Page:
Abstract

The manual separation of natural earthquakes from mine blasts in data sets recorded by local or regional seismic networks can be a labor‐intensive process. An artificial neural network (ANN) applied to automate discriminating earthquakes from quarry and mining blasts in eastern Kentucky suggests that the analyst effort in this task can be significantly reduced. Based on a dataset of 152 local and regional earthquake and 4192 blast recordings over a three‐year period in and around eastern Kentucky, ANNs of different configurations were trained and tested on amplitude spectra parameters. The parameters were extracted from different time windows of three‐component broadband seismograms to learn the general characteristics of analyst‐classified regional earthquake and blast signals.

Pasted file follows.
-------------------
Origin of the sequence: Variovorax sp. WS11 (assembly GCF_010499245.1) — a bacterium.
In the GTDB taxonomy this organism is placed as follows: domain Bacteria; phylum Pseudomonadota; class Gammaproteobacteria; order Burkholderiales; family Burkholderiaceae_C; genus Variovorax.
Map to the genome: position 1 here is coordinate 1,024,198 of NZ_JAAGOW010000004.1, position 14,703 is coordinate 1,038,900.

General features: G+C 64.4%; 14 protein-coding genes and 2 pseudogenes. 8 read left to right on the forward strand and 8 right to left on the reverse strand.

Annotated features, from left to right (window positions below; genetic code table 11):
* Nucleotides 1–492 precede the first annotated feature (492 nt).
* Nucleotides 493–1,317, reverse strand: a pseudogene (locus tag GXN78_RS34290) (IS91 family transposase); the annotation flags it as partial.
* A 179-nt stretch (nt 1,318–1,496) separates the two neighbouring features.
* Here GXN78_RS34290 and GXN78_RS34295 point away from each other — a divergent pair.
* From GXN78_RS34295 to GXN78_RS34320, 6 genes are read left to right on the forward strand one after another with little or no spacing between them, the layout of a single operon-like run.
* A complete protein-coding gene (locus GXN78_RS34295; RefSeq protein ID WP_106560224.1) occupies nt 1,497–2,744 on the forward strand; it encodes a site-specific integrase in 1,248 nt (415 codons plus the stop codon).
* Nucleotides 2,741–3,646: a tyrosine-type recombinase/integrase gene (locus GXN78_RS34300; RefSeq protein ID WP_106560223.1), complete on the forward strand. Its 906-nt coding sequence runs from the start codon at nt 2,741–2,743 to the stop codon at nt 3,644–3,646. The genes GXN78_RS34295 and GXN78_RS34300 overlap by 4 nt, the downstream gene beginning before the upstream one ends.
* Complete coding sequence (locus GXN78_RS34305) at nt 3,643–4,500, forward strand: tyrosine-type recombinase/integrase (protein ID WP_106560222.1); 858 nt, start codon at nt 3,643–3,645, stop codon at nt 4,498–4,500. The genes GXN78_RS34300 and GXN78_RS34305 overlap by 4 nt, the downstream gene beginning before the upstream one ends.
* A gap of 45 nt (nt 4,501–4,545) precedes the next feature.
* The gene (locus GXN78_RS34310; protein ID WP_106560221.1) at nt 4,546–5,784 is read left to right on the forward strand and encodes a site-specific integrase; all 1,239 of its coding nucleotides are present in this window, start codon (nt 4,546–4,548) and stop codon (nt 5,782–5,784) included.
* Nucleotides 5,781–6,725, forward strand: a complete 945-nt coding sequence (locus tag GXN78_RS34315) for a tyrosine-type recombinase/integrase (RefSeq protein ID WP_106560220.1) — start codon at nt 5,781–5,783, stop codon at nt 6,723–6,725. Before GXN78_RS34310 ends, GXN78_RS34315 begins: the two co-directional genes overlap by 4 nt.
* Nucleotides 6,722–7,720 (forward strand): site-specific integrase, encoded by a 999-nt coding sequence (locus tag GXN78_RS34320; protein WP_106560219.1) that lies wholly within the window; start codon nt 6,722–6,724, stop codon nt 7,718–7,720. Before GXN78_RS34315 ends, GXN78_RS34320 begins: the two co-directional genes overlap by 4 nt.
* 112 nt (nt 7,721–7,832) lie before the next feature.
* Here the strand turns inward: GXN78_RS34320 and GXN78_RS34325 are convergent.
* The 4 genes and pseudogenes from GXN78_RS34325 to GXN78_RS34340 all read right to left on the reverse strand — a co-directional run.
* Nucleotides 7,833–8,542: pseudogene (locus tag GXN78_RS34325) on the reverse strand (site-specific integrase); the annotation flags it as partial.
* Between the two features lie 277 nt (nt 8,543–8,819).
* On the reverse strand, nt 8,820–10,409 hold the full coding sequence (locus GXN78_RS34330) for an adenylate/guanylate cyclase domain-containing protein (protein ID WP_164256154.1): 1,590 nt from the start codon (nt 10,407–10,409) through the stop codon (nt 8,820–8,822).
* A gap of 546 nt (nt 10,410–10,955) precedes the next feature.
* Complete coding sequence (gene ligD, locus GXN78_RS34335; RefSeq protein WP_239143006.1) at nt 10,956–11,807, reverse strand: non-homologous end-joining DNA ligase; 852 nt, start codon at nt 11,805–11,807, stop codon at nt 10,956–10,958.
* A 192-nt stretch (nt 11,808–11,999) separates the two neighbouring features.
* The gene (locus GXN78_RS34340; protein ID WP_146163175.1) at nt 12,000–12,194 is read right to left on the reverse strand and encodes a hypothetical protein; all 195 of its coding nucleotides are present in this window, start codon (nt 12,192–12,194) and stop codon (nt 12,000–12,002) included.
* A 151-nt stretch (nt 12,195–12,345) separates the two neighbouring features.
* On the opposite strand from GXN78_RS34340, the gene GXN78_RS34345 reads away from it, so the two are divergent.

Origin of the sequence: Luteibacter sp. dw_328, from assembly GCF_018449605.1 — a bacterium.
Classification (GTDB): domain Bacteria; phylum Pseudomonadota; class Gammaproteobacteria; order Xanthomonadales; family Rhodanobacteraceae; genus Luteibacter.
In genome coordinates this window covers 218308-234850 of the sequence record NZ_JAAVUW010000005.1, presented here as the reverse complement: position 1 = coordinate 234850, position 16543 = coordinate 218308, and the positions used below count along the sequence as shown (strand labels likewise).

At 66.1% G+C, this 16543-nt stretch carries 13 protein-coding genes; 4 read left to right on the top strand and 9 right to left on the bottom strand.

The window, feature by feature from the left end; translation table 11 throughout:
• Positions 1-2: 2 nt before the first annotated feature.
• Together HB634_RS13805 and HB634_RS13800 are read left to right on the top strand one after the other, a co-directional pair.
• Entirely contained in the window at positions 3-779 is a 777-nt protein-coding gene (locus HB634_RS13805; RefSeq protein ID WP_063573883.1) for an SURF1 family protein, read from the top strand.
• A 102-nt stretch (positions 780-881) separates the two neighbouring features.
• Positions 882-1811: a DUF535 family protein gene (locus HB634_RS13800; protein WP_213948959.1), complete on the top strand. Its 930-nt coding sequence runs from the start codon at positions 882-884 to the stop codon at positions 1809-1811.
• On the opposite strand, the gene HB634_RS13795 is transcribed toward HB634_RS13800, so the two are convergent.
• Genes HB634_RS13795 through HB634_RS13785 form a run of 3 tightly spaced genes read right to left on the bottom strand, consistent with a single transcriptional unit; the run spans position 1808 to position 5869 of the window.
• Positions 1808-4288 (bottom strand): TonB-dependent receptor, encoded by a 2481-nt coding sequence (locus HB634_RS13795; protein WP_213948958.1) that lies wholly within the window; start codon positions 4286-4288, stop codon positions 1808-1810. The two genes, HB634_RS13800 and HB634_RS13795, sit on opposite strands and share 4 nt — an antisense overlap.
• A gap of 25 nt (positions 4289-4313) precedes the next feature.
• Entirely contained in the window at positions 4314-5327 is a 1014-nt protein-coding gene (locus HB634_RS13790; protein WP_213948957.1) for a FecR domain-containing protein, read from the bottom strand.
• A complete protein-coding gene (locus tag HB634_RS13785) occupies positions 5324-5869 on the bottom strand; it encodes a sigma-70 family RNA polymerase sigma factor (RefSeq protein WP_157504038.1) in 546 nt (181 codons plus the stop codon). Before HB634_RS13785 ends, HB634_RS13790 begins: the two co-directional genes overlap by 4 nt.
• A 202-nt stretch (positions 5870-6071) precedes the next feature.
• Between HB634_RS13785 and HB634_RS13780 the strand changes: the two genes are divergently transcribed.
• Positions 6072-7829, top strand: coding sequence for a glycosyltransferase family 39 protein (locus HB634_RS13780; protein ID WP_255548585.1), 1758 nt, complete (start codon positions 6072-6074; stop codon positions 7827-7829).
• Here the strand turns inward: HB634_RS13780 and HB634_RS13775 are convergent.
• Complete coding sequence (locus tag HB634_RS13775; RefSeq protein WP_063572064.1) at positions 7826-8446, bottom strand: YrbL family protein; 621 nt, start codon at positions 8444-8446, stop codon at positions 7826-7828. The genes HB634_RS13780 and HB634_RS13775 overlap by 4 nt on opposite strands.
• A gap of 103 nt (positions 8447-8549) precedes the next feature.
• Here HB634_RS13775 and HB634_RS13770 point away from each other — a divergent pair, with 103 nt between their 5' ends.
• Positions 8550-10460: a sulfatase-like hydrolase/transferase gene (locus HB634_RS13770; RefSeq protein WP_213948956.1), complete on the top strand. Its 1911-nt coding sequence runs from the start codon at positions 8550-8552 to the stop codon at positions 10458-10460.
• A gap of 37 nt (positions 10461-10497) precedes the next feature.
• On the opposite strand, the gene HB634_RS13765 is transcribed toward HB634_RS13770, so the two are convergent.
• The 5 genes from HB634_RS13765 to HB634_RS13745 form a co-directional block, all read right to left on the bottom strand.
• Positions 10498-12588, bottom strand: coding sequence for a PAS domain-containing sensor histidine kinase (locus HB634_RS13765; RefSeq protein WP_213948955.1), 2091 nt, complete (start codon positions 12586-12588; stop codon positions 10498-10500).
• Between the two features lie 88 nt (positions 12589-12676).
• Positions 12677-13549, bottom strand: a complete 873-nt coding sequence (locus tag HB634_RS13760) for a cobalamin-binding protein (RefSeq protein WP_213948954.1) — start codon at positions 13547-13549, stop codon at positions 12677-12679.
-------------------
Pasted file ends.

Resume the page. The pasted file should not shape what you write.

There was little variation in the accuracies and precisions of various models and ANN configurations. The best result used a network with two hidden layers of 256 neurons, trained on an input set of 132 spectral amplitudes and extracted from the P‐wave time window and three overlapping time windows from the global maximum amplitude on all three components through the coda. For this configuration and input feature set, 97% of all recordings were accurately classified by our trained model. Furthermore, 96.7% of earthquakes in our data set were correctly classified with mean‐event probabilities greater than 0.7. Almost all blasts (98.2%) were correctly classified by mean‐event probabilities of at least 0.7. Our technique should greatly reduce the time required for manual inspection of blast recordings. Additionally, our technique circumvents the need for an analyst, or automatic locator, to locate the event ahead of time, a task that is difficult due to the emergent nature of P‐wave arrivals induced by delay‐fire mine blasts.

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